“America is leading in space once again,” Pence said.

The vice president made the remarks at the seventh meeting of the National Space Council at NASA headquarters. He was joined via video by NASA Administrator Jim Bridenstine and astronauts Robert Behnken and Douglas Hurley, who will crew next week’s mission.

“We are very excited about this program,” Bridenstine said.

Vice President Mike Pence chairs the Seventh Meeting of the National Space Council. From left on video are NASA Administrator Jim Bridenstine and NASA astronauts Robert Behnken and Douglas Hurley. (Tom Brenner/Pool via AP)


The eventual goal is to return humans to the surface of the moon in 2024, according to Bridenstine. For now, Hurley and Behnken will be traveling to the International Space Station aboard the new SpaceX spacecraft.

The launch is scheduled for 4:33 p.m. Eastern time Mary 27 from NASA’s Kennedy Space Center in Florida. NASA is “encouraging people to watch from afar” due to the coronavirus, Pence said.

Pence pointed to the launch as an example of how some areas are beginning to reopen from the coronavirus pandemic shutdowns, calling it a “time of great hope.”

Separately, Pence said he is not taking hydroxychloroquine as an effort to avoid catching the coronavirus, unlike President Trump.

The vice president told FOX News’ Kristin Fisher Tuesday his doctor hadn’t recommended the malaria drug to him but he “wouldn’t hesitate” if his physician told him to use it.

The effectiveness of the drug in the face of COVID-9 has not been determined, and the Food and Drug Administration has warned about its use.

“I’ve heard anecdotal stories of Americans who’ve taken hydroxychloroquine in the midst of the coronavirus and, and, and sense that it made a real difference for them,” Pence said.


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Clinic Pence

Pence: ‘I should have worn a mask at the Mayo Clinic’ – POLITICO

Vice President Mike Pence. | Alex Brandon/AP Photo

Vice President Mike Pence on Sunday said that he should have worn a mask when visiting the Mayo Clinic, a reversal that came after a harsh backlash for not adhering to the hospital’s policy during the coronavirus pandemic.

“I didn’t think it was necessary, but I should have worn a mask at the Mayo Clinic and I wore it when I visited the ventilator plant in Indiana” two days later, Pence said at a Fox News virtual town hall on Sunday, nodding sheepishly.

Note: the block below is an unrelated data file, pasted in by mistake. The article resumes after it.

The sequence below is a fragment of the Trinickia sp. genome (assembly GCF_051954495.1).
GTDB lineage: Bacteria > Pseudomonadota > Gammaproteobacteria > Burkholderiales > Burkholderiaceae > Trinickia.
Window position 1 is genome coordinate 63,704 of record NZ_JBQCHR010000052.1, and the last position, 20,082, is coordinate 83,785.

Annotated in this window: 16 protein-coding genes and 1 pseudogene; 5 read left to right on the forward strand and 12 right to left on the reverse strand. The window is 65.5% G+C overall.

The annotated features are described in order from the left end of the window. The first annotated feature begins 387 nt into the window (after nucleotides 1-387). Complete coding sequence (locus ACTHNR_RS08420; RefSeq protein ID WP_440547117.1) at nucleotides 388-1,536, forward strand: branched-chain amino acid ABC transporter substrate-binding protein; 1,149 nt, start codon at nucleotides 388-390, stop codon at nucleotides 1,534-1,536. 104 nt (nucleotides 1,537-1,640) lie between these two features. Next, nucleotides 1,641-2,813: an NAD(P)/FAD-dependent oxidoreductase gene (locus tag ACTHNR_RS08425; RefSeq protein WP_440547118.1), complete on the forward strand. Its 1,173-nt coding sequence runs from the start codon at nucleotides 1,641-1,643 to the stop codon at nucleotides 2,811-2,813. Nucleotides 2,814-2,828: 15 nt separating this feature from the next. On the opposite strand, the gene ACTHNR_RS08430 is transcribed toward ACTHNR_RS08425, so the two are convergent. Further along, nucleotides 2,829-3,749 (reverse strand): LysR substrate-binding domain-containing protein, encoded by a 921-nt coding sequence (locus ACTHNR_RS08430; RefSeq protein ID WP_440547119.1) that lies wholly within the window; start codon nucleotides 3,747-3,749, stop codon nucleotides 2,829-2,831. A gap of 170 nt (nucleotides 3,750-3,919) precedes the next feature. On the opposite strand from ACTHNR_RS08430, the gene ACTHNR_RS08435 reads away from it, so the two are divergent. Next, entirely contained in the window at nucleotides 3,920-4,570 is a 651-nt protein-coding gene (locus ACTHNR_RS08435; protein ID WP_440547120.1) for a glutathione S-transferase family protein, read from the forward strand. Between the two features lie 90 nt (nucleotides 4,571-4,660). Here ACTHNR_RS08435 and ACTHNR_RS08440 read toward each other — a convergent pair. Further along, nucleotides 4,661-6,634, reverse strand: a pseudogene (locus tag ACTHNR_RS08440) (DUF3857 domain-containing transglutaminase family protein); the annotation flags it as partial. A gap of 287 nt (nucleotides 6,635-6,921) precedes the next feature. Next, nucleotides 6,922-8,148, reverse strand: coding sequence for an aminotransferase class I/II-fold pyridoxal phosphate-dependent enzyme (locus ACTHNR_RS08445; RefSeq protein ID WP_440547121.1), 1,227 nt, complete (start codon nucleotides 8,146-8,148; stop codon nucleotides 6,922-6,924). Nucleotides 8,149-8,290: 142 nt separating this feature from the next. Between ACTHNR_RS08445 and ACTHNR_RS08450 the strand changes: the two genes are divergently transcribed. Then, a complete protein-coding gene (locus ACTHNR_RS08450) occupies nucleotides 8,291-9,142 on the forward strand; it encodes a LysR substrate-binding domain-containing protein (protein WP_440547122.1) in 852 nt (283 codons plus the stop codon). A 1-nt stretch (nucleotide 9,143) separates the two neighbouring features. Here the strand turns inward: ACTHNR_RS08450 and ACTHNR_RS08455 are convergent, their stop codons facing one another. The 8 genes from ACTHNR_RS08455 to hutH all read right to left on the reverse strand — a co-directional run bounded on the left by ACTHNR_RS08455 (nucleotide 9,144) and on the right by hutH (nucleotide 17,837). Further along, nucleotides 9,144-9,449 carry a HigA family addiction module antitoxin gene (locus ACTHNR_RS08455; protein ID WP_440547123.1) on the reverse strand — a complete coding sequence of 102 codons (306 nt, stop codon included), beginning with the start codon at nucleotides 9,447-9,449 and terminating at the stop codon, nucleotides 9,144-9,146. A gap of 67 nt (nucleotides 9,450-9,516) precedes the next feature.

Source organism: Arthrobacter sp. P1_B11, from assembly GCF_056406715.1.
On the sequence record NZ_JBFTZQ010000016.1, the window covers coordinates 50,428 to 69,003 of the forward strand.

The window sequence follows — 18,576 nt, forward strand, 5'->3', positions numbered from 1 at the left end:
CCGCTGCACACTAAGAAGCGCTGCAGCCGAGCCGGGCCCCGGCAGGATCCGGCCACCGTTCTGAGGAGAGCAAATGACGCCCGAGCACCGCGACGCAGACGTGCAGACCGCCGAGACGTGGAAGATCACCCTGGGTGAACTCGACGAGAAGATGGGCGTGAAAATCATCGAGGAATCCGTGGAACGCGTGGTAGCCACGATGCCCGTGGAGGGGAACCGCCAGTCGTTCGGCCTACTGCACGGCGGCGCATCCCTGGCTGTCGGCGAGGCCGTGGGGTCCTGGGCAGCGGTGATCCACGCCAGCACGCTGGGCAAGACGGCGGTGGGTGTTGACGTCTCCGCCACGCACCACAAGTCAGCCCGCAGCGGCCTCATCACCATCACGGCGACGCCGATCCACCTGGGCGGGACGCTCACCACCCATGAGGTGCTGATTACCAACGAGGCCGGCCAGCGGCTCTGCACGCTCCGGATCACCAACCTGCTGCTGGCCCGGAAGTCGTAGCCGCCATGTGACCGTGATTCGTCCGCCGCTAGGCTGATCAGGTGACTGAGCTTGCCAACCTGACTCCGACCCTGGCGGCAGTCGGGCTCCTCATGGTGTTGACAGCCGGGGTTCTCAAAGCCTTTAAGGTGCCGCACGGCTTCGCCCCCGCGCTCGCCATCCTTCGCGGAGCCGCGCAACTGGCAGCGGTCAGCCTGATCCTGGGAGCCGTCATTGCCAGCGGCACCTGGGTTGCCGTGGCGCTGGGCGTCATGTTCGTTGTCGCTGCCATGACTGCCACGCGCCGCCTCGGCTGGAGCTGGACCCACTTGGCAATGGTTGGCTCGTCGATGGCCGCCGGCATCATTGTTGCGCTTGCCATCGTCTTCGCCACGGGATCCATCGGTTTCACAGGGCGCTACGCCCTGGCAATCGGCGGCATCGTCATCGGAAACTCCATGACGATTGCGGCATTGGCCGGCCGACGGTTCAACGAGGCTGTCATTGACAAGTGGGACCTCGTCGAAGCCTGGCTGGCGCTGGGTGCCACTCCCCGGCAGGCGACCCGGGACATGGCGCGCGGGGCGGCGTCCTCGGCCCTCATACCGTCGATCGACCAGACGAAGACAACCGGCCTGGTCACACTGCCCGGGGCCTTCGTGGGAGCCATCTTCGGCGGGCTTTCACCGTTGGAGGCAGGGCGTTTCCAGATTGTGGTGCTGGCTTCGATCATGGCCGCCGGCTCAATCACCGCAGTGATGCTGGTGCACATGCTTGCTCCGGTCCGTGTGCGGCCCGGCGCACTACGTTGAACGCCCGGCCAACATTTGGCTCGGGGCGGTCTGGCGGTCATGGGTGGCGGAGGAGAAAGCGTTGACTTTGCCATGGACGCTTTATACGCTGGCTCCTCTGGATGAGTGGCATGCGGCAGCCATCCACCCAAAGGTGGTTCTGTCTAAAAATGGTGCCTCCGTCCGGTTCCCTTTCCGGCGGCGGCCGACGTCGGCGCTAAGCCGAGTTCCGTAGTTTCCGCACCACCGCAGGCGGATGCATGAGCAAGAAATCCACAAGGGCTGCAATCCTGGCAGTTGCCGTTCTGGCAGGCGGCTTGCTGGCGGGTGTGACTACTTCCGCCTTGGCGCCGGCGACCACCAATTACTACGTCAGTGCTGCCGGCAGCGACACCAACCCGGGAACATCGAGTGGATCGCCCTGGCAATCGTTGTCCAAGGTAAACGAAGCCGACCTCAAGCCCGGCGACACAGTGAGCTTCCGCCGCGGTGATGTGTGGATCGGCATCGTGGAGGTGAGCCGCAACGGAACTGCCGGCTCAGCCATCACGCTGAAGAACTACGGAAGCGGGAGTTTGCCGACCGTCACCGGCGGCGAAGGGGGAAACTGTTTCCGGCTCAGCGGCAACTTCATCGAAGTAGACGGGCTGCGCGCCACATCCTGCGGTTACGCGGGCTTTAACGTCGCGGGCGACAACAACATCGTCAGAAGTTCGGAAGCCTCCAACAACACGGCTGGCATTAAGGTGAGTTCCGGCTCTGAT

Pence on Tuesday toured the Mayo Clinic in Rochester, Minn., where he met with hospital staff and a patient. According to reporters who were there, every other person present wore a mask.

The vice president has said since he is constantly tested for coronavirus and since the mask prevents people from transmitting the virus, he didn’t believe he had to wear one. He reiterated that belief at Sunday’s town hall.

But his decision not to don a mask at the health center was widely criticized on social media, including by many public health experts.

The Centers for Disease Control and Prevention had recommended that all Americans wear cloth face masks in public settings where social distancing might be difficult. The Mayo Clinic on April 13 announced its own policy requiring that visitors wear masks.

Karen Pence, the vice president’s wife, defended her husband, saying he was unaware of the clinic’s rule. But a Mayo Clinic spokesperson told POLITICO that Pence and his team had been briefed about the mask policy prior to arriving.

The clinic’s Twitter account had put out a statement saying the same, before later deleting it and instead posting: “We look forward to continued collaboration to develop essential testing and treatment for our patients and communities.”

On Sunday, Pence said, “It really is a statement about the American people, the way people have been willing to step forward, practice social distancing, wear masks in settings where they can’t do that.”

He added, “As we continue to practice those principles, all of us together, I know we’ll get through this.”